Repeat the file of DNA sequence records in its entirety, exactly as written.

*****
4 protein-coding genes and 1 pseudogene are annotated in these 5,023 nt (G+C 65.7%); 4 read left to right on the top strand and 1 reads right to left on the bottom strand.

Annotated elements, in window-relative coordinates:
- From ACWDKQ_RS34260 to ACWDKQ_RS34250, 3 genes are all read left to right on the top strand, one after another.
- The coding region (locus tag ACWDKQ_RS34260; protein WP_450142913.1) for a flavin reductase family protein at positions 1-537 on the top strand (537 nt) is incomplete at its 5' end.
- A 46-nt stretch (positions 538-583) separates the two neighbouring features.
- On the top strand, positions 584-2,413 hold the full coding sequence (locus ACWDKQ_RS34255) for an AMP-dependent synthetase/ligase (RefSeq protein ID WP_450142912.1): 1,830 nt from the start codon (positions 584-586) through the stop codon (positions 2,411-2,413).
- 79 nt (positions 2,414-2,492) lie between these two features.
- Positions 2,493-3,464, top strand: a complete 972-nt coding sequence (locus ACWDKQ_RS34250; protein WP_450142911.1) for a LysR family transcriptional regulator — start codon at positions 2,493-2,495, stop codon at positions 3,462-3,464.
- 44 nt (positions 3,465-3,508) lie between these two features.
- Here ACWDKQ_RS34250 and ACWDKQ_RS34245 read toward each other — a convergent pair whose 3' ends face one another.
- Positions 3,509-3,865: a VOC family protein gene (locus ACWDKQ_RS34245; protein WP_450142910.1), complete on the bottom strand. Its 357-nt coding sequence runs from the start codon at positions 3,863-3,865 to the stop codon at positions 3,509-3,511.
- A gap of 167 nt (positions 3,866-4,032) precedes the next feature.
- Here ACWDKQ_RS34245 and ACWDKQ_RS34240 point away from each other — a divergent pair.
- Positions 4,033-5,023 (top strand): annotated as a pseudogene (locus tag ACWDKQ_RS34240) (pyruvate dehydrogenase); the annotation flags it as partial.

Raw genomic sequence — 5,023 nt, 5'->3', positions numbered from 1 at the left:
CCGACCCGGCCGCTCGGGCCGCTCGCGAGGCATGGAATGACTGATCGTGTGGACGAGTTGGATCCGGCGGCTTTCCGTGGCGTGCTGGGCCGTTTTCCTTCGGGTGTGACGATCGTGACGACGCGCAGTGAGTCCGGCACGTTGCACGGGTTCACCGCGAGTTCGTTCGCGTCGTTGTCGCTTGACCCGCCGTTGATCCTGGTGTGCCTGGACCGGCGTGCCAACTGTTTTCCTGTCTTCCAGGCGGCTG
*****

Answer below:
4 protein-coding genes and 1 pseudogene are annotated in these 5,023 nt (G+C 65.7%); 4 read left to right on the top strand and 1 reads right to left on the bottom strand.

Annotated elements, in window-relative coordinates:
- From ACWDKQ_RS34260 to ACWDKQ_RS34250, 3 genes are all read left to right on the top strand, one after another.
- The coding region (locus tag ACWDKQ_RS34260; protein WP_450142913.1) for a flavin reductase family protein at positions 1-537 on the top strand (537 nt) is incomplete at its 5' end.
- A 46-nt stretch (positions 538-583) separates the two neighbouring features.
- On the top strand, positions 584-2,413 hold the full coding sequence (locus ACWDKQ_RS34255) for an AMP-dependent synthetase/ligase (RefSeq protein ID WP_450142912.1): 1,830 nt from the start codon (positions 584-586) through the stop codon (positions 2,411-2,413).
- 79 nt (positions 2,414-2,492) lie between these two features.
- Positions 2,493-3,464, top strand: a complete 972-nt coding sequence (locus ACWDKQ_RS34250; protein WP_450142911.1) for a LysR family transcriptional regulator — start codon at positions 2,493-2,495, stop codon at positions 3,462-3,464.
- 44 nt (positions 3,465-3,508) lie between these two features.
- Here ACWDKQ_RS34250 and ACWDKQ_RS34245 read toward each other — a convergent pair whose 3' ends face one another.
- Positions 3,509-3,865: a VOC family protein gene (locus ACWDKQ_RS34245; protein WP_450142910.1), complete on the bottom strand. Its 357-nt coding sequence runs from the start codon at positions 3,863-3,865 to the stop codon at positions 3,509-3,511.
- A gap of 167 nt (positions 3,866-4,032) precedes the next feature.
- Here ACWDKQ_RS34245 and ACWDKQ_RS34240 point away from each other — a divergent pair.
- Positions 4,033-5,023 (top strand): annotated as a pseudogene (locus tag ACWDKQ_RS34240) (pyruvate dehydrogenase); the annotation flags it as partial.

Raw genomic sequence — 5,023 nt, 5'->3', positions numbered from 1 at the left:
CCGACCCGGCCGCTCGGGCCGCTCGCGAGGCATGGAATGACTGATCGTGTGGACGAGTTGGATCCGGCGGCTTTCCGTGGCGTGCTGGGCCGTTTTCCTTCGGGTGTGACGATCGTGACGACGCGCAGTGAGTCCGGCACGTTGCACGGGTTCACCGCGAGTTCGTTCGCGTCGTTGTCGCTTGACCCGCCGTTGATCCTGGTGTGCCTGGACCGGCGTGCCAACTGTTTTCCTGTCTTCCAGGCGGCTG